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Gatlin v. Criscione

July 10, 2008


The opinion of the court was delivered by: Joan Humphrey Lefkow United States District Judge

Judge Joan H. Lefkow


Plaintiff George Gatlin filed a seven count complaint in this case. He alleges the following: (1) false arrest under 42 U.S.C. § 1983 against Chicago Police Officer defendants Criscione and Mulkerrin; (2) false arrest under 42 U.S.C. § 1983 against defendant Anthony Caputo; (3) excessive force under 42 U.S.C. § 1983 against defendants Criscione and Mulkerrin; (4) failure to provide medical care under 42 U.S.C. § 1983 against defendants Criscione and Mulkerrin; (5) false arrest under Illinois law against defendants Criscione, Mulkerrin, Caputo, Illinois Solution Group ("ISG"), and Bill Kay Chrysler ("Bill Kay"); (6) an Illinois law claim of willful and wanton conduct for failure to provide medical care against defendants Criscione, Mulkerrin, and the City of Chicago; and (7) malicious prosecution under Illinois law against defendants Caputo, ISG, and Bill Kay.

Before the court is the motion of Ogden Chrysler Plymouth, Inc., the corporate name of Bill Kay, to stay and compel arbitration of the claims against it pursuant to an arbitration agreement between Gatlin and Bill Kay. For the reasons set forth below, the motion [#12] will be granted; however, the arbitration will be stayed until Gatlin's nonarbitrable claims have been resovled by the court.*fn1

I. Background

On May 2, 2007, Gatlin signed an agreement to purchase a used vehicle from Bill Kay ("the purchase agreement").*fn2 The purchase agreement provided that, while Gatlin was permitted to take the vehicle home that day, completion of the sale was contingent on Bill Kay's securing third party financing for the sale. Gatlin was required to cooperate in Bill Kay's efforts to secure financing, including filling out an accurate credit application as well as providing any necessary documentation. The purchase agreement also stated that if Bill Kay was unable to secure financing, Gatlin would be required to return the vehicle within 24 hours. Should Gatlin fail to do so, he authorized Bill Kay to repossess the vehicle, "with or without legal process."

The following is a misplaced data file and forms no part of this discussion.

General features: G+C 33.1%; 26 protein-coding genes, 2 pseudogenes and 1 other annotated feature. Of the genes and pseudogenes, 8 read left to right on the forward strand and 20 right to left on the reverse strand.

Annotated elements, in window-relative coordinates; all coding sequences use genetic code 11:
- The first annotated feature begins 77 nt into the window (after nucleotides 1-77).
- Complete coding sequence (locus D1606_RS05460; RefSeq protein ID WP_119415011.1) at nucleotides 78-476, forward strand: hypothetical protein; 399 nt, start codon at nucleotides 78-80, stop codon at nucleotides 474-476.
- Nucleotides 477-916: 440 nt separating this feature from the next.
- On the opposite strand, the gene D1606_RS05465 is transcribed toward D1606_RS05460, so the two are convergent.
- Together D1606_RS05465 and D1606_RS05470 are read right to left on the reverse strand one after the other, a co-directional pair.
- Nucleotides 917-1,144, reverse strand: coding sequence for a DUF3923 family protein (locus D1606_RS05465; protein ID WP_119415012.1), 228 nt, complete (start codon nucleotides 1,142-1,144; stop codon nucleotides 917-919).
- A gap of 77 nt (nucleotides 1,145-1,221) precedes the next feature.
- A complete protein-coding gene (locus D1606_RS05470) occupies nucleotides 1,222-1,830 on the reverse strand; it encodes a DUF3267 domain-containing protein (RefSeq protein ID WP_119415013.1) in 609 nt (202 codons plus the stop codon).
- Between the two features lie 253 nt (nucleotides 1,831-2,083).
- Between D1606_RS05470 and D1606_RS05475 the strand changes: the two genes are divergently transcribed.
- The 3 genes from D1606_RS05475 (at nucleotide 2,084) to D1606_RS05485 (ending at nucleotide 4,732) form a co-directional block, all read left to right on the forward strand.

Greater Suburban Acceptance Corporation ("GSAC") subsequently agreed to provide financing for Gatlin if it was able to confirm the information provided in his credit application. When GSAC was unable to confirm Gatlin's stated residence, employer, or income, it determined that it would not fund Gatlin's purchase. Bill Kay then requested that Gatlin return the vehicle, and when he failed to do so, Bill Kay hired ISG, a repossession company, to secure its return. Anthony Caputo was ISG's employee.

At some time before 3:00 on the afternoon of June 4, 2007, Caputo falsely informed officers Criscione and Mulkerrin that Gatlin was in possession of a weapon while driving on Chicago Avenue near Pine Avenue in Chicago. Caputo arranged with the officers that they be present "when Caputo caused Plaintiff's vehicle to be stopped." When stopped, the officers searched Gatlin and his vehicle without lawful cause, arrested him without probable cause, and used excessive force against him. Also on June 4, Caputo on behalf of Bill Kay filed a police report alleging that Gatlin had submitted false information in his credit application in violation of Illinois law. Gatlin was criminally charged with defrauding a financial institution. On July 11, 2007, that charge was terminated in Gatlin's favor.